Other books byRudyard Kipling
With the Night Mail
And "Easy As A.b.c."
Rudyard Kipling's thrilling science fiction novella follows the exploits of an intercontinental mail dirigible battling foul weather. Meanwhile, a planet-wide Aerial Board of Control enforces a rigid system of command and control in the skies and in world affairs, too. In Kipling's 1912 follow-up story, "As Easy As A.B.C.," set 65 years after With the Night Mail, the Aerial Board has complete control over the social and economic affairs of every nation. When a mob of disgruntled "Serviles" in the District of Northern Illinois demands the return of democracy, the A.B.C. sends a team of troubleshooters and a fleet of 200 zeppelins to "take such steps as might be necessary for the resumption of traffic and all that that implies."
When Rudyard Kipling wrote the poem "If—" in 1909, he was addressing his 12-yearold son, John, who would die in battle a few short years later during World War I. The famous author's words soon inspired a nation, and the poem has twice been voted Great Britain's favorite. Italian illustrator Giovanni Manna melds the innocence of childhood with the encouraging sentiments expressed by Kipling's words in this tender portrayal of fatherly advice.
The Jungle Book
The Graphic Novel
The adventure begins the night a boy, Mowgli, escapes certain doom after being trapped in the perilous clutches of the tiger Shere Khan. To protect Mowgli and to defy the tiger, the Seeonee wolf pack adopts the boy, giving him the nickname "Man-Cub". Other animals--a panther, bear, and python--teach the boy how to survive as Shere Khan continually pursues him through the jungle. Eventually, Mowgli and Shere Khan square off in an epic battle, from which only one will survive.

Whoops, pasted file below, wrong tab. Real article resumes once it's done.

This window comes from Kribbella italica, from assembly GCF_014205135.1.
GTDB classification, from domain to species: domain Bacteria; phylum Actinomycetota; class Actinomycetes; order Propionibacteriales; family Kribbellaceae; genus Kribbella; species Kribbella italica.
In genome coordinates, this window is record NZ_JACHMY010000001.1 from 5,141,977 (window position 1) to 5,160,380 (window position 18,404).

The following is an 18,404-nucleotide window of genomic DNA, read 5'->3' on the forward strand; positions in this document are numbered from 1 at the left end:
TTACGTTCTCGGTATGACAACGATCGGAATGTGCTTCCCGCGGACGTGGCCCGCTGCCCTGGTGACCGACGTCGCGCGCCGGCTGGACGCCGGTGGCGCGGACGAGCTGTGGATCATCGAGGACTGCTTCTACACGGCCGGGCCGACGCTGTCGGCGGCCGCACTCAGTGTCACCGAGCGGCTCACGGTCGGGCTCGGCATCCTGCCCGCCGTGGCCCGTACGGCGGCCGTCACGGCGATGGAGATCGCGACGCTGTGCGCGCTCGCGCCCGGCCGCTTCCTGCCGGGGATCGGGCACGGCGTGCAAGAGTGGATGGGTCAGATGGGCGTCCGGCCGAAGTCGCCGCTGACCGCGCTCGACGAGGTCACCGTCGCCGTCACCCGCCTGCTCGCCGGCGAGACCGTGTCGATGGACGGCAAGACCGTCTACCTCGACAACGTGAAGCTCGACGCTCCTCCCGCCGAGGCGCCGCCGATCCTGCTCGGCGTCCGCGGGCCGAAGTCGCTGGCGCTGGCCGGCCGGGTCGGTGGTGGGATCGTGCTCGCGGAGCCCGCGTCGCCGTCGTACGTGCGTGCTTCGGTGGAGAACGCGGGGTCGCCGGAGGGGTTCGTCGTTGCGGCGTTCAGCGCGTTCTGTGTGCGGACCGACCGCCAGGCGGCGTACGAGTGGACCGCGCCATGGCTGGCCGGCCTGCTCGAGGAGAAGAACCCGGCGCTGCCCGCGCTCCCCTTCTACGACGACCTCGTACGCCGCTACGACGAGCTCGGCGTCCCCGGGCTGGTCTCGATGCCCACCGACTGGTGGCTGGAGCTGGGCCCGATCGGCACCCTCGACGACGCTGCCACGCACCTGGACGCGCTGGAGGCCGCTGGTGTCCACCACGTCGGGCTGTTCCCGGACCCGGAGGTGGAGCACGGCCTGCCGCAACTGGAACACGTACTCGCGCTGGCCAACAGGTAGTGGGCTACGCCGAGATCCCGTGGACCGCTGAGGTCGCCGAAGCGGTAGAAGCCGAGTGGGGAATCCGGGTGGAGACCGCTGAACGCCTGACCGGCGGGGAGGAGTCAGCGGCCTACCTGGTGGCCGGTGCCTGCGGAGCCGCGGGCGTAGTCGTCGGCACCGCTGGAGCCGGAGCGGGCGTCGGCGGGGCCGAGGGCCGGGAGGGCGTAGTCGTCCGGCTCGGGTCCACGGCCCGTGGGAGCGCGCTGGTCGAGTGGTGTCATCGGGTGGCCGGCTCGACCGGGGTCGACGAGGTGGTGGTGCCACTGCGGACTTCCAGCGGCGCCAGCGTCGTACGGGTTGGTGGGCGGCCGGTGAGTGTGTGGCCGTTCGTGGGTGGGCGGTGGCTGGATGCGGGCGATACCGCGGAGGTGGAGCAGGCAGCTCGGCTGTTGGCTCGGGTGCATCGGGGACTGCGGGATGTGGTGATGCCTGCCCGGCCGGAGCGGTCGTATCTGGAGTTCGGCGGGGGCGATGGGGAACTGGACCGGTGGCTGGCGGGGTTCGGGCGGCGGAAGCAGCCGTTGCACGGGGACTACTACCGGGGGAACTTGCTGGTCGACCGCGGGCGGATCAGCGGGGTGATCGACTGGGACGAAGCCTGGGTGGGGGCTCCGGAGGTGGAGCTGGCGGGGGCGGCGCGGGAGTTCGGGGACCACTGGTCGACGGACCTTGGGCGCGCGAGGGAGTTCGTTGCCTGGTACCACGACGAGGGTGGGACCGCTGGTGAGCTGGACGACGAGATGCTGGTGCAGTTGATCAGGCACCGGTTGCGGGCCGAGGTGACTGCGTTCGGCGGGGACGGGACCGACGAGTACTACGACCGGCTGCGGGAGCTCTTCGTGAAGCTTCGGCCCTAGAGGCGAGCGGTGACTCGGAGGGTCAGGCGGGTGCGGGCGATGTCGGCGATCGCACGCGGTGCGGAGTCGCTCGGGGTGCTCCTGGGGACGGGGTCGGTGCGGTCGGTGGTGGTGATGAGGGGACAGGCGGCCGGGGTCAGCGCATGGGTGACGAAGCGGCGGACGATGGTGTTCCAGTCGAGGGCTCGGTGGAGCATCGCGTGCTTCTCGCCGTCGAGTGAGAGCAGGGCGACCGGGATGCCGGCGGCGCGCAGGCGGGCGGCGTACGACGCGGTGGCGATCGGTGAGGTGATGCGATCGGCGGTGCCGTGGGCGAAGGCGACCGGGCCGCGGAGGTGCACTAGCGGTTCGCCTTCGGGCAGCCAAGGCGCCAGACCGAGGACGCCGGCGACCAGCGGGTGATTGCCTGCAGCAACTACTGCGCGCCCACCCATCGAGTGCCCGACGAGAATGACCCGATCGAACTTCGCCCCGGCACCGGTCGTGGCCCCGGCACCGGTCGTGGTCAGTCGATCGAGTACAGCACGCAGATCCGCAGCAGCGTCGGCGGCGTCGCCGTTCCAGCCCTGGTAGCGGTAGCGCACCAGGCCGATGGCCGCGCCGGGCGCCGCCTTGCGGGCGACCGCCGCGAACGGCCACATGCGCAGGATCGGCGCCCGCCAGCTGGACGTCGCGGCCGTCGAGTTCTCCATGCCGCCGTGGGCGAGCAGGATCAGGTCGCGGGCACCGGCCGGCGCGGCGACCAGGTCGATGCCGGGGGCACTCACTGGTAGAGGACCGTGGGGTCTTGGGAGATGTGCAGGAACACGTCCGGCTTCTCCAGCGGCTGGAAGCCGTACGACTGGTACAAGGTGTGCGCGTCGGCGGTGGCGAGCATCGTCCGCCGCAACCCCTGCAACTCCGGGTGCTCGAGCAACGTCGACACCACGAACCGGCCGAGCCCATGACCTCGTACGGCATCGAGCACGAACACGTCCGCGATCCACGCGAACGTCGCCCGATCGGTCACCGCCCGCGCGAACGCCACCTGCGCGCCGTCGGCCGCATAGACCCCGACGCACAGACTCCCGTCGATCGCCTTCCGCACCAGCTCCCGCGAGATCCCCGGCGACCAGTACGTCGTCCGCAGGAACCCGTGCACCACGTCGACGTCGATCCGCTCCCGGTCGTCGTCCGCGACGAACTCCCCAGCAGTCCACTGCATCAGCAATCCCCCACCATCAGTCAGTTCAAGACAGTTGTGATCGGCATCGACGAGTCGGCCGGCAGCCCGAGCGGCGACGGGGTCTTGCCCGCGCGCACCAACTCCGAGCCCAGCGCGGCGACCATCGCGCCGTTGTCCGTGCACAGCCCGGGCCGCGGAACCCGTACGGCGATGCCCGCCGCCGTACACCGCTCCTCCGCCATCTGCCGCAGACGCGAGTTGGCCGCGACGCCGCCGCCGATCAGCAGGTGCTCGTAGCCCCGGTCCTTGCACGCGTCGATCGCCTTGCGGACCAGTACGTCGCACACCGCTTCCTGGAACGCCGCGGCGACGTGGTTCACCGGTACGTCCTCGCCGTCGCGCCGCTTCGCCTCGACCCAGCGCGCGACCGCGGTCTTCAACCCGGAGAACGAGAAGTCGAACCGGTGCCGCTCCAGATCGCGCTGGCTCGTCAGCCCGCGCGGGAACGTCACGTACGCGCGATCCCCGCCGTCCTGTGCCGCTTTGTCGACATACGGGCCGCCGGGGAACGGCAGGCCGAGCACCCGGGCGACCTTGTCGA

The textâthat of the 1901 Sussex Editionâis fully annotated and accompanied by three maps that help students place the novel in geographical and historical contexts. "Backgrounds" explores the novel's complicated issues of multiculturalism, imperialism, and racism, allowing readers to glimpse Kipling's personal thoughts about British expansionism. Included are two short stories, poems, and letters by Kipling, as well as autobiographical and biographical memoirs and contemporary reviews of Kim. "Criticism" collects fourteen wide-ranging assessments of the novel by Noel Annan, Irving Howe, Edward Said, Ian Baucom, A. Michael Matin, John A. McClure, Anne Parry, Michael Hollington, Parama Roy, Sara Suleri, Patrick Williams, Suvir Kaul, Mark Kinkead-Weekes, and Zohreh T. Sullivan. A Chronology and a Selected Bibliography are included.